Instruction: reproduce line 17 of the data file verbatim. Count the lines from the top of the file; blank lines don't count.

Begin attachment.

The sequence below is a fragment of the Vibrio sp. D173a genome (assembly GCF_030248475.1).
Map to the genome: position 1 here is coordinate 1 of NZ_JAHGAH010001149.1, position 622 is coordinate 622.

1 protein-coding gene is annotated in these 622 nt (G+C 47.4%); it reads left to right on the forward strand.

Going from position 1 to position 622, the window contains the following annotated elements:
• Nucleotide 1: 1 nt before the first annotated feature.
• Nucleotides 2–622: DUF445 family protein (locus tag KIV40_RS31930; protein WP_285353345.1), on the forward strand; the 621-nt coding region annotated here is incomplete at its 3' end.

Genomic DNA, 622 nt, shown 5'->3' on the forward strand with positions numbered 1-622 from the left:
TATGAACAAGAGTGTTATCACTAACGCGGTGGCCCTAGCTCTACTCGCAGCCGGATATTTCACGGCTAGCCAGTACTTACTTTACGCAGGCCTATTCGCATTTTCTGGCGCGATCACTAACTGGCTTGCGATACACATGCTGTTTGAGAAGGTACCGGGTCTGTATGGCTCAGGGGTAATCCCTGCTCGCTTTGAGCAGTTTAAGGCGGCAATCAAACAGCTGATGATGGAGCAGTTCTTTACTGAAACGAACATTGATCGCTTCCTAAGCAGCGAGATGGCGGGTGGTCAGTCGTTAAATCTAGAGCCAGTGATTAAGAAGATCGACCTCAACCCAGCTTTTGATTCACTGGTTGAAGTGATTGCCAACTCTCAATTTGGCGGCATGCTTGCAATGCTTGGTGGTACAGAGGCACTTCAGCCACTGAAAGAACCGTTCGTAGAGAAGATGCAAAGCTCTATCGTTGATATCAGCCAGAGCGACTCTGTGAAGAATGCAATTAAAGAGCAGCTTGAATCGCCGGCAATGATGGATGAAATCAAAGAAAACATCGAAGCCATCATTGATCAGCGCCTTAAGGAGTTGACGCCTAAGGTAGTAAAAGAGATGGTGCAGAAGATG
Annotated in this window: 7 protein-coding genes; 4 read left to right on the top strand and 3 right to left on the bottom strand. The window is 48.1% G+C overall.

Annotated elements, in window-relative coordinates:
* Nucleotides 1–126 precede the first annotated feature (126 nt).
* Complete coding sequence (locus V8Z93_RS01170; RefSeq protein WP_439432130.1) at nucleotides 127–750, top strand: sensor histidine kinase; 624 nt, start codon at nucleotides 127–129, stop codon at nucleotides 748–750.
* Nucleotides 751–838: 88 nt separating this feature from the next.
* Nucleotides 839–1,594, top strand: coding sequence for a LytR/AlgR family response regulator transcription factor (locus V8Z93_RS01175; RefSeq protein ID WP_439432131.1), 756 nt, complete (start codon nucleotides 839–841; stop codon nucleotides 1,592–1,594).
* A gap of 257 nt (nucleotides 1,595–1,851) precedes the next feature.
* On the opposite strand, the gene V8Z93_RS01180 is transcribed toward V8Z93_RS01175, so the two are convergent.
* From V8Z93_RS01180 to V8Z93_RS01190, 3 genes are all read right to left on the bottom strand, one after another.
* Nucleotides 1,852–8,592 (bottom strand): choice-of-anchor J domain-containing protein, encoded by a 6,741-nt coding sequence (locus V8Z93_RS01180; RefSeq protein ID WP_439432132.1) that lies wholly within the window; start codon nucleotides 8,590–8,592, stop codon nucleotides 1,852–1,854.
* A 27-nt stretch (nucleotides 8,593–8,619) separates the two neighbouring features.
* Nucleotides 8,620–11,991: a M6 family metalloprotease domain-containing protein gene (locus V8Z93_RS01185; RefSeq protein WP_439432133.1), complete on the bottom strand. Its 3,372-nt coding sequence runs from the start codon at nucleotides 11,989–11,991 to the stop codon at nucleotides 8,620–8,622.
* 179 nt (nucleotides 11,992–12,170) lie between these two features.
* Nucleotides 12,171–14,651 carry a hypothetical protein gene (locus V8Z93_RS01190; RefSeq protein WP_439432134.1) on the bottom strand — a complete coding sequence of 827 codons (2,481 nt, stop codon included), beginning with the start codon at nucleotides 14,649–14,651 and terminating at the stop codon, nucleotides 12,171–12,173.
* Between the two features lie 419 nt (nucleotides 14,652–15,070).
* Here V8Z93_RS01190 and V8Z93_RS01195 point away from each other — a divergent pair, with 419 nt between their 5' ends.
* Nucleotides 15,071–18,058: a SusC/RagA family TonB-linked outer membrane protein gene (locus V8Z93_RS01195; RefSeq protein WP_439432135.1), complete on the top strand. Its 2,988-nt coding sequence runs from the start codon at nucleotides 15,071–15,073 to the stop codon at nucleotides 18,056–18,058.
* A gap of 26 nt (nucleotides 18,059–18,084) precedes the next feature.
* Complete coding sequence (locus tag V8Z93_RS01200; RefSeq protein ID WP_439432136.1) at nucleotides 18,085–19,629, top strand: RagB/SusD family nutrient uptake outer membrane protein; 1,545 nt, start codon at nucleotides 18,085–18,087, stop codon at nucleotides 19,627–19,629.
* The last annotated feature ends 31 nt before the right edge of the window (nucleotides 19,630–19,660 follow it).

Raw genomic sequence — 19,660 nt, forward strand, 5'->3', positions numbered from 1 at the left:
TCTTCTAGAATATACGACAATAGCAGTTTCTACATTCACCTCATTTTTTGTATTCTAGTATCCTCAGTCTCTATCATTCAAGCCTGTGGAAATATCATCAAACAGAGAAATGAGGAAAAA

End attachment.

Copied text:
* From V8Z93_RS01180 to V8Z93_RS01190, 3 genes are all read right to left on the bottom strand, one after another.